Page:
The Most Anti-Semitic Order In American History

By Nolan Moore on Tuesday, January 28, 2014
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“I instructed the Commdg Officer at Columbus [Kentucky] to refuse all permits to Jews to come south, and frequently have had them expelled from the Dept. [of the Tennessee]. But they come in with their Carpet sacks in spite of all that can be done to prevent it. The Jews seem to be a privileged class that can travel any where.” —General Ulysses S. Grant, explaining General Order No. 11

In A Nutshell

In 1862, Ulysses S. Grant issued what might well be the most anti-Semitic order in American history. The Union general demanded that all Jews living in the lower Midwest pack their bags and hit the road. Fortunately, a Confederate cavalry leader, a Jewish Kentuckian, and a president from Illinois saved the day.

The Whole Bushel

The year 1862 was a tumultuous and bloody one in American history. The Civil War was entering its second year, and already thousands of Americans had died at Shiloh, Antietam, and Fredericksburg. However, something strange occurred that year you won’t find in most history books. On December 17, Union general Ulysses S. Grant delivered General Order No. 11, one of the most anti-Semitic documents in American history.

Grant wasn’t yet the head of the Union Army (that wouldn’t happen until 1864). He wasn’t even a household name (that wouldn’t happen until 1862). However, he was in charge of the Department of the Tennessee, an area of land that encompassed everything between the Mississippi River and the Tennessee River and contained the states between northern Mississippi and southern Illinois. In other words, the Department of the Tennessee included a lot more than Tennessee. It was also full of smugglers and cotton speculators, and Grant was getting tired of both of them. Determined to rid his department of thieves and scallywags, Grant issued General Order No. 11, declaring all Jews had to get out and get out now.

According to Grant’s thinking, all those smugglers and speculators had to be Jewish, and they had to be “expelled from the department within twenty-four hours from the receipt of this order.” And if any of them tried to come back, Grant would make sure they’d spend time behind bars. However, the order didn’t spark the massive exodus the general had hoped for. In an ironic twist, Confederate General Nathan Bedford Forrest destroyed all the telegraph lines surrounding Grant’s headquarters in Mississippi, preventing the missive from spreading too fast. In other words, Forrest—future grand wizard of the KKK—had unknowingly saved a huge number of Jews from leaving their Southern homes.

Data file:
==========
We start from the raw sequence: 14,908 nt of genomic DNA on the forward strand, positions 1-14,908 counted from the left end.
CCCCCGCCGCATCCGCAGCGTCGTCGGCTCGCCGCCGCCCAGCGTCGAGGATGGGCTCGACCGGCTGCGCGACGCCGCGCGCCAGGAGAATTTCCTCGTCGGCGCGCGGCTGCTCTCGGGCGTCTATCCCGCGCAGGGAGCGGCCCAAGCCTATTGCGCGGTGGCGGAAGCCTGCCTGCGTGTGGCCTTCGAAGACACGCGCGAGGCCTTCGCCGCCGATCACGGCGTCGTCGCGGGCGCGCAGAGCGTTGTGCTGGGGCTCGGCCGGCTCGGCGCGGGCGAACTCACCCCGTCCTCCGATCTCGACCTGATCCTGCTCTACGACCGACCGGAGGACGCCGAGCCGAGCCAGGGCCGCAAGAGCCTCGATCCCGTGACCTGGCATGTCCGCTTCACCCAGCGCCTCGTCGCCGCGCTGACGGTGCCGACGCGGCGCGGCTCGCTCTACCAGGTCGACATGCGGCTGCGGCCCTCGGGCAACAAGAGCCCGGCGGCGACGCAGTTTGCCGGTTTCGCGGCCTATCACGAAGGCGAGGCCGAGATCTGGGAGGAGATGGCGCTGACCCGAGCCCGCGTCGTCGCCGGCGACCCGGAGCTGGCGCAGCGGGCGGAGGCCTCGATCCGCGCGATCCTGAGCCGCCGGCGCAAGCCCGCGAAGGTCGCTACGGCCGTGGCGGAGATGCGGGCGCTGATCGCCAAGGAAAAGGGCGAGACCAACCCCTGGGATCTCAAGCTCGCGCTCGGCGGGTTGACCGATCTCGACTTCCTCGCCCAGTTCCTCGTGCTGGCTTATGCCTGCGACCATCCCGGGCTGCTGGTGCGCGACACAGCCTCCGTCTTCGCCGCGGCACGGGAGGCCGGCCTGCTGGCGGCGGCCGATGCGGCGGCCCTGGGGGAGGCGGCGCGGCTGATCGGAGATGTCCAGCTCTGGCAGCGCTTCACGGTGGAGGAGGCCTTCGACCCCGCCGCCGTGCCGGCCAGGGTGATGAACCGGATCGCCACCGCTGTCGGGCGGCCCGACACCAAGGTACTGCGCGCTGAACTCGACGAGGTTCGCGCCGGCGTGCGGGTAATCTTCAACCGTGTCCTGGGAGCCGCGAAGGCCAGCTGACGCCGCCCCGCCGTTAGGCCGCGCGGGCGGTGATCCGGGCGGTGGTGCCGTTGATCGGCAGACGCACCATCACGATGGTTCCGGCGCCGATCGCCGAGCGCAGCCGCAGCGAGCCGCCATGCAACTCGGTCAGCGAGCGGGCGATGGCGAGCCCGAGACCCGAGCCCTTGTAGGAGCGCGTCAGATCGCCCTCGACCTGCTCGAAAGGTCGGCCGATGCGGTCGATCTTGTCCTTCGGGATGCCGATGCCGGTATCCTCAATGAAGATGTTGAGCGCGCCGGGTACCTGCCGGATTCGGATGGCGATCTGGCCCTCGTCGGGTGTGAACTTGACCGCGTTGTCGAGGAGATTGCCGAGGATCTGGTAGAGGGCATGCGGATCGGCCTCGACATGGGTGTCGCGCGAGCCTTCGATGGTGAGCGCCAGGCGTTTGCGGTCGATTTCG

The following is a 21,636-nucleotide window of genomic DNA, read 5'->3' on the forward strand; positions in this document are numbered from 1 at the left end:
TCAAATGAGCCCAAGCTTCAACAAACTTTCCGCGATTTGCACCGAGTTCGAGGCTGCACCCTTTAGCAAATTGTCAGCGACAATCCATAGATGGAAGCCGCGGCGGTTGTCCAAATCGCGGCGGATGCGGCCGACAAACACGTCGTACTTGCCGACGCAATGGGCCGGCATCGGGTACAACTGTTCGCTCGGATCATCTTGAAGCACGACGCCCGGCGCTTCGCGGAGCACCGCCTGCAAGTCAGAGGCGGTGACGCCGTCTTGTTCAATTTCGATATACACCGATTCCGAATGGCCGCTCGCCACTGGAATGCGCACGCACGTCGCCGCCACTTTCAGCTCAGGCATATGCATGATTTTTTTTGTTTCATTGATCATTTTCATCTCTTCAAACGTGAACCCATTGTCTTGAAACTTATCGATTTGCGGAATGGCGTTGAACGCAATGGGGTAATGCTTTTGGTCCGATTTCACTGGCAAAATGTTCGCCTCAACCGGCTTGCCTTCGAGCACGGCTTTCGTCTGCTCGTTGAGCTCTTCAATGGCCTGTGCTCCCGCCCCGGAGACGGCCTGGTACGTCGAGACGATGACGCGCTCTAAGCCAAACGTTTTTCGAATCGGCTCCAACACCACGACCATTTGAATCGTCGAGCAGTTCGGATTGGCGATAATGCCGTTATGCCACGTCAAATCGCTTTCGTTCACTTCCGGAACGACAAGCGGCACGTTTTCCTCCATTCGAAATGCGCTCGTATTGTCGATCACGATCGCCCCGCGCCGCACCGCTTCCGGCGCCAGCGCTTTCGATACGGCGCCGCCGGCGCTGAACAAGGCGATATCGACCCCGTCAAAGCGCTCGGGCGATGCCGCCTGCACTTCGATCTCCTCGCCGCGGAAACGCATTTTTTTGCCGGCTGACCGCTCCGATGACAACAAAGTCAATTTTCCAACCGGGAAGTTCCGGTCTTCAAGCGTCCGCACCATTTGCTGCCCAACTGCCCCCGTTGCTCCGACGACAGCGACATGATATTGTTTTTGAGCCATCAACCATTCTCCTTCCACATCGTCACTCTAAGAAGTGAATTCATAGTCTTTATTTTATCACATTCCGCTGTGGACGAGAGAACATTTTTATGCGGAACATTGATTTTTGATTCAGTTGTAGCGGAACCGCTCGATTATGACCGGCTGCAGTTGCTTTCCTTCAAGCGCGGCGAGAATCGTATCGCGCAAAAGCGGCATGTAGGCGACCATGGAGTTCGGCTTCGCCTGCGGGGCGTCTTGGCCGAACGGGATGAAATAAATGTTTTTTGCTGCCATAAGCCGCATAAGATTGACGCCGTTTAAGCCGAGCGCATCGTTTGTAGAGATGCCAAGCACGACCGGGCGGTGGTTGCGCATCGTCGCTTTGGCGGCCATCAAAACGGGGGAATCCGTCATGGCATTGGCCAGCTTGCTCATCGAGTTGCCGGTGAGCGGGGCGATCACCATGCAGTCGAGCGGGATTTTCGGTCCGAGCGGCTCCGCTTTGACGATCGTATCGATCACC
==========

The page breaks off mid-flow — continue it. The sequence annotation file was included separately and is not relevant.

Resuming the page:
However, a few towns were eventually cleared out. On December 28, the Jews of Paducah, Kentucky were kicked out of town, and that ticked off Paducah resident Cesar Kaskel. When the order came that he had to leave, Kaskel left all right: He headed straight to Washington, D.C. With the help of a Republican Congressman, Kaskel was taken to the White House where he met with Abraham Lincoln himself. The President had no idea Grant had issued such a racist order. When Kaskel told him what was going on in Kentucky, Lincoln supposedly said, “And so the children of Israel were driven from the happy land of Canaan?” Kaskel solemnly replied, “Yes, and that is why we have come unto Father Abraham’s bosom, asking protection.”

Honest Abe didn’t discriminate, and he rescinded Grant’s order on January 4, 1863. However, the story wasn’t quite over yet. General Order No. 11 would haunt Grant until his death, and he would spend the rest of his life trying to atone for what he’d done. After Democrats charged him with racism, the 18th president began putting Jews in important federal positions. In fact, Grant appointed more Jews to government offices than any previous American president. Not only that, he actually attended the dedication of a D.C. synagogue, and when Russian and Romanian pogroms drove Jews from their homes, Grant did everything he could to help the displaced. He even publicly apologized for his deeds, claiming if he had actually stopped and thought about what he was doing, he would have canceled the order. While some Jews never forgave Grant, many came to terms with what he’d done. They voted for him in 1868, and many were present when he was laid to rest in his tomb. While General Order No. 11 was a horrible abuse of human rights, it went on to put many Jews in positions of power and inspired the United States to help Jewish people abroad. Perhaps it’s like the Torah says: “Indeed, you intended evil against me, [but] God designed it for good.”

Show Me The Proof

Slate: When Gen. Grant Expelled the Jews
NY Times: The Exodus From Paducah, 1862
History: Lincoln signs Ulysses S. Grant’s commission to command the U.S. Army
PBS: Gen. Nathan Bedford Forrest and the KKK